Payroll and Benefits Guide - United States - Massachusetts

United States - Massachusetts


United States Dollar (USD)




Employer Taxes

11.786% – 30.836%


Date Format


Fiscal Year

1 Jan – 31 Dec

Fun Facts

Boston, the capital and largest city of Massachusetts, is often called “The Cradle of Liberty”.

The state’s official nickname is “The Bay State”, referring to the Massachusetts Bay Colony.

The Boston Tea Party, a significant event leading up to the American Revolution, took place in Boston Harbor in 1773.

Massachusetts is home to Harvard University.

The Massachusetts Institute of Technology (MIT), located in Cambridge.

Massachusetts is home to the Cape Cod National Seashore.



Employee Payroll Tax

Contribution TypeRate
FICA Social Security6.20%
FICA Medicare1.45%
Additional tax0.90%

Employer Payroll Tax

Contribution TypeRate
Unemployment0.94% – 14.37%
Unemployment – New Employer2.42%
Employer Medical Assistance0.12% – 0.34%
Workforce Training Fund0.056%
FICA Social Security6.20%
FICA Medicare1.45%
FUTA0.60% – 6.00%


Payroll Cycle

The payroll cycles are semi-monthly and monthly.

13th Salary

There are no legal provisions regarding 13th salaries.

Work Hours and Week

The workweek is a maximum of 40 hours per week or 8 hours per day.


Massachusetts adheres to the Fair Labor Standards Act (FLSA), and work in excess of 40 hours per week is considered overtime and paid at the rate of 150% of the regular pay. If employees are scheduled to work on weekends or rest days, no additional payment is required. However, should an employer request an employee to work in exceptional circumstances on these days, then overtime is paid at the rate of 150% of the regular pay.



Paid Time Off

Massachusetts does not have any state laws that govern paid leave, however, it is common for employers to decide whether to offer paid or unpaid vacation leave. This must comply with employment law and must be stipulated in the collective bargaining agreements.

Public Holidays

There are 14 official holidays, however private employers are not required to provide either time off or overtime pay on these days.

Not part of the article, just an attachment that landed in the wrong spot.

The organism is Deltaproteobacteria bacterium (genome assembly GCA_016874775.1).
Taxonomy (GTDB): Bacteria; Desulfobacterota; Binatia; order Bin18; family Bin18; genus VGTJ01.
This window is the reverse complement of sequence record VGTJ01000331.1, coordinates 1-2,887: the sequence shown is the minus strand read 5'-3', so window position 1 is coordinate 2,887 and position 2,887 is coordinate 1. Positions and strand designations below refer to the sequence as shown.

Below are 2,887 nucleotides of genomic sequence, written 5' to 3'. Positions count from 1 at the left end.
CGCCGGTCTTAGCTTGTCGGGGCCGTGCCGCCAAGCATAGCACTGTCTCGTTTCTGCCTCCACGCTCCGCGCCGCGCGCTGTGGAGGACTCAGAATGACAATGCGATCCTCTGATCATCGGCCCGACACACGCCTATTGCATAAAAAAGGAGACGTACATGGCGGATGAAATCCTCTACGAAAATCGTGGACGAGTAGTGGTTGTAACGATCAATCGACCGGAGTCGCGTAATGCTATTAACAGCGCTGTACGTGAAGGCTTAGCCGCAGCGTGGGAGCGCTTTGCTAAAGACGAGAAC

Sick Days

It is common for an employer to follow the Family and Medical Leave Act (FMLA) which provides certain employees with up to 12 weeks of unpaid, job-protected leave per year for certain family and medical reasons (maternity leave, serious illnesses, or if the employee needs to care for a spouse or child).

FMLA eligible employees are entitled to:

  • 12 working weeks of leave in any one year for a child’s birth and to care for the newborn child within one year of birth.
  • Leave for the adoption or foster care of a child and care for the newly placed child within one year of placement.
  • Care for the employee’s spouse, child, or parent who has a severe health condition.
  • Leave in the event of a serious health condition that makes the employee unable to perform the essential functions of their job.
  • Any qualifying exigency arising out of the fact that the employee’s spouse, son, daughter, or parent is a covered military member on “covered active duty.”


  • 26 working weeks of leave during a single one-year period to care for a covered service member with a serious injury or illness if the eligible employee is the service member’s spouse, son, daughter, parent, or next of kin (military caregiver leave).

In addition to the FMLA, employers in Massachusetts provide 1 hour of sick leave for every 30 hours worked up to a maximum of 40 hours per year. This accrual starts on the employee’s start date and can be used any time after the completion of 90 days of employment. There is an alternative lump sum payment that requires 8 hours per month for five months if an employee works 37.5 hours or more per month.

Maternity Leave